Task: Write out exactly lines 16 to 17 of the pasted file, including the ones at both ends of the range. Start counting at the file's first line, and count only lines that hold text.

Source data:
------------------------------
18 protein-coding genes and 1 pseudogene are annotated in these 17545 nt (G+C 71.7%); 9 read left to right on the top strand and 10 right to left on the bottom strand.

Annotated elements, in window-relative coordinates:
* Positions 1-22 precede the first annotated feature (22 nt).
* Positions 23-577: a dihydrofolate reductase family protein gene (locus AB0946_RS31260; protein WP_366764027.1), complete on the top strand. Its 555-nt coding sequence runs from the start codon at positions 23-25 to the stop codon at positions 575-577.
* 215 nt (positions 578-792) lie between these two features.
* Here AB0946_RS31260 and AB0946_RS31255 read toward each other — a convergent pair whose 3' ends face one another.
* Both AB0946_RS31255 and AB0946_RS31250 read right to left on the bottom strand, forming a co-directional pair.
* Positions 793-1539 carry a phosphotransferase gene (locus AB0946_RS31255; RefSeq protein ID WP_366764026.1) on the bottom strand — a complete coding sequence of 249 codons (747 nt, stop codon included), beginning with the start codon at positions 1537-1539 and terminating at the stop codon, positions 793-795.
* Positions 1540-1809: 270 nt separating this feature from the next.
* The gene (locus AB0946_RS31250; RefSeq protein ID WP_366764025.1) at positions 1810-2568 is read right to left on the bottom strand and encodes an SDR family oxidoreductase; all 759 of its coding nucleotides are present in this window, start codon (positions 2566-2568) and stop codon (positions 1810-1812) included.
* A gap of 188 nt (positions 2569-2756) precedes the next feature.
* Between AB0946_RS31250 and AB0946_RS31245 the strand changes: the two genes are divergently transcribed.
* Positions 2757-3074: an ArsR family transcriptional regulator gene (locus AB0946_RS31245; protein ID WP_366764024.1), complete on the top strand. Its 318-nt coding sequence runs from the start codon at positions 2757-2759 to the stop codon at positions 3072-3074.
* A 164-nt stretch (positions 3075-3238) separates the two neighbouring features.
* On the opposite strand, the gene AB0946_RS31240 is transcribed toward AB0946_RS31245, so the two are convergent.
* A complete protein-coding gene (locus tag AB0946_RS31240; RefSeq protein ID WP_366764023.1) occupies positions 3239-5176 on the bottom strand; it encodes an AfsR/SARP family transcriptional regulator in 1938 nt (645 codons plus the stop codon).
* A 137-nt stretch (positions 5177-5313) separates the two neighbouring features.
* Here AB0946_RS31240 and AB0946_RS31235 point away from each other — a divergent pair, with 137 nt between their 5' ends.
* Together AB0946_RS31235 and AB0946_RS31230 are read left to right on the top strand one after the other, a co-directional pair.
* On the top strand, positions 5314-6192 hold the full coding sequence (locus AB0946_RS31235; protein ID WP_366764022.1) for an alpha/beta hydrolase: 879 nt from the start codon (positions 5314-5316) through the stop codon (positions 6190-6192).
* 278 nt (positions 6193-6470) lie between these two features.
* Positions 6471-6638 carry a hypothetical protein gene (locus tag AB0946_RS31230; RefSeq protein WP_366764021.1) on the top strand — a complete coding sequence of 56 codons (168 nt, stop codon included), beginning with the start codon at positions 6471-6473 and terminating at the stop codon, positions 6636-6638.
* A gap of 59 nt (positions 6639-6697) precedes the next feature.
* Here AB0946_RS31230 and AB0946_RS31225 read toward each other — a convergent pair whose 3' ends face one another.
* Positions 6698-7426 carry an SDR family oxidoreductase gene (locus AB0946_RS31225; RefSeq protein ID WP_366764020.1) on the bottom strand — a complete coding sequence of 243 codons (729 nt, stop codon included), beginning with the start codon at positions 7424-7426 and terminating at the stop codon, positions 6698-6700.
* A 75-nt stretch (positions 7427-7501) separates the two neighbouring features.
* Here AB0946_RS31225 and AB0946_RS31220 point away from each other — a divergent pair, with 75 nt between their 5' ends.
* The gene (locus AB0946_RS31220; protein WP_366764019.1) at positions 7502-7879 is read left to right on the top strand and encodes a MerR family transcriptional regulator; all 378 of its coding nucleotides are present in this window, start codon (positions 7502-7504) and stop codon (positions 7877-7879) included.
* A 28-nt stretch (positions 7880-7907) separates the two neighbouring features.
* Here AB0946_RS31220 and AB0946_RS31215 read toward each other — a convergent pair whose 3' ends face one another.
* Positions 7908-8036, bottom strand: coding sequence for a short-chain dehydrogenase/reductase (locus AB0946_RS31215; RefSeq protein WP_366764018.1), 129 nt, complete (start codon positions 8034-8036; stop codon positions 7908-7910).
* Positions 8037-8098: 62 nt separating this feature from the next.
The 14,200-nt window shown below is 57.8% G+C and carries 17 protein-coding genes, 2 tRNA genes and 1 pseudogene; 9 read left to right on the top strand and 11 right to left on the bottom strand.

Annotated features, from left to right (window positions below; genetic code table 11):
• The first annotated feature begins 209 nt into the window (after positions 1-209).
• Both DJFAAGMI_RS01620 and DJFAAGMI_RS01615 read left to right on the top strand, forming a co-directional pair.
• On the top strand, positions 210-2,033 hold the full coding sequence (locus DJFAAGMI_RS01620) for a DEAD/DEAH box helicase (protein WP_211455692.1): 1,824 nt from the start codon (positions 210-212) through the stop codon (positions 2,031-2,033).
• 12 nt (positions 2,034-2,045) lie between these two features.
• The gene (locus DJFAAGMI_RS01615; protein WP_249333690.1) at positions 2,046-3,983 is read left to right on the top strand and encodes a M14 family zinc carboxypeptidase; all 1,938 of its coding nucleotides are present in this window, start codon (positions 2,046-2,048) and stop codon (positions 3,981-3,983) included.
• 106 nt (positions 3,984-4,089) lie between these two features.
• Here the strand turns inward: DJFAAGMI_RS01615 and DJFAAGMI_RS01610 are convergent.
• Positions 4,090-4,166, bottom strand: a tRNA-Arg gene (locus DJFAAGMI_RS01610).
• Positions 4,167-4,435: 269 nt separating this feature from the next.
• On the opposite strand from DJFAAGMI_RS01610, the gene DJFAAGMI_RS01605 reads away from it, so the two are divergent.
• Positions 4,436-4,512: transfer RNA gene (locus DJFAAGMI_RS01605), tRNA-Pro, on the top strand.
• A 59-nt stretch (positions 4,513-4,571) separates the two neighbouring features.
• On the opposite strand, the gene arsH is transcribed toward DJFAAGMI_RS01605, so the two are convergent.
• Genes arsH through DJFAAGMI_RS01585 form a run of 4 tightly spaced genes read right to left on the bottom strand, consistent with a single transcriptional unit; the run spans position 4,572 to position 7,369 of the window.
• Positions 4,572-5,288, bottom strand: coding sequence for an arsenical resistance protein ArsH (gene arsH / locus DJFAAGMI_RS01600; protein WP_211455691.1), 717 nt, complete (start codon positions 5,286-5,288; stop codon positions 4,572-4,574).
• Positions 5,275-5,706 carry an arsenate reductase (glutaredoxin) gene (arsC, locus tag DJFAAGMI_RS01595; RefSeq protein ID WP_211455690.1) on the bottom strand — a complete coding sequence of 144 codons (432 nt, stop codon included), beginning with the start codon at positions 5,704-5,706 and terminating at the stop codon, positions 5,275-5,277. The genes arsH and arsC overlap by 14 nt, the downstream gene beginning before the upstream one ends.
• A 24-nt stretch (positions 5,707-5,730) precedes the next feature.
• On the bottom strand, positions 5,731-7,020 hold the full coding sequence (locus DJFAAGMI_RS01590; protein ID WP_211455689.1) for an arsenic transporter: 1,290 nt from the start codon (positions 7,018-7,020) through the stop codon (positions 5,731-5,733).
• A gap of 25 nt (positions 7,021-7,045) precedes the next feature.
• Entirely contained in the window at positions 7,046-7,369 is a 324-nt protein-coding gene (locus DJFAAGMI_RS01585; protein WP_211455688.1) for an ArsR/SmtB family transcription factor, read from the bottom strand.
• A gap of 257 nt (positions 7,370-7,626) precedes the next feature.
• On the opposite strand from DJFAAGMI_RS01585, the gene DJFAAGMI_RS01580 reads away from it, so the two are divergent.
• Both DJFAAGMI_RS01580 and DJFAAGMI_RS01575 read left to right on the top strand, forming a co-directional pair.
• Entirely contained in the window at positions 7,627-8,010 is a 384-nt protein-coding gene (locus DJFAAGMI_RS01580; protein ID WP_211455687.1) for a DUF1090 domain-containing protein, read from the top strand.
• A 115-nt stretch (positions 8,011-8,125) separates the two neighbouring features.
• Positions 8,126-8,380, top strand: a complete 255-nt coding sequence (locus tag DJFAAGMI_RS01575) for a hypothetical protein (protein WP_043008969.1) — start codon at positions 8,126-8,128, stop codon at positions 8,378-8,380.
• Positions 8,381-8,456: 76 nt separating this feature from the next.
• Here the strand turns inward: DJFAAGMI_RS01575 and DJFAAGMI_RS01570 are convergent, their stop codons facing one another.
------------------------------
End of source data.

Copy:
* A complete protein-coding gene (locus tag AB0946_RS31240; RefSeq protein ID WP_366764023.1) occupies positions 3239-5176 on the bottom strand; it encodes an AfsR/SARP family transcriptional regulator in 1938 nt (645 codons plus the stop codon).
* A 137-nt stretch (positions 5177-5313) separates the two neighbouring features.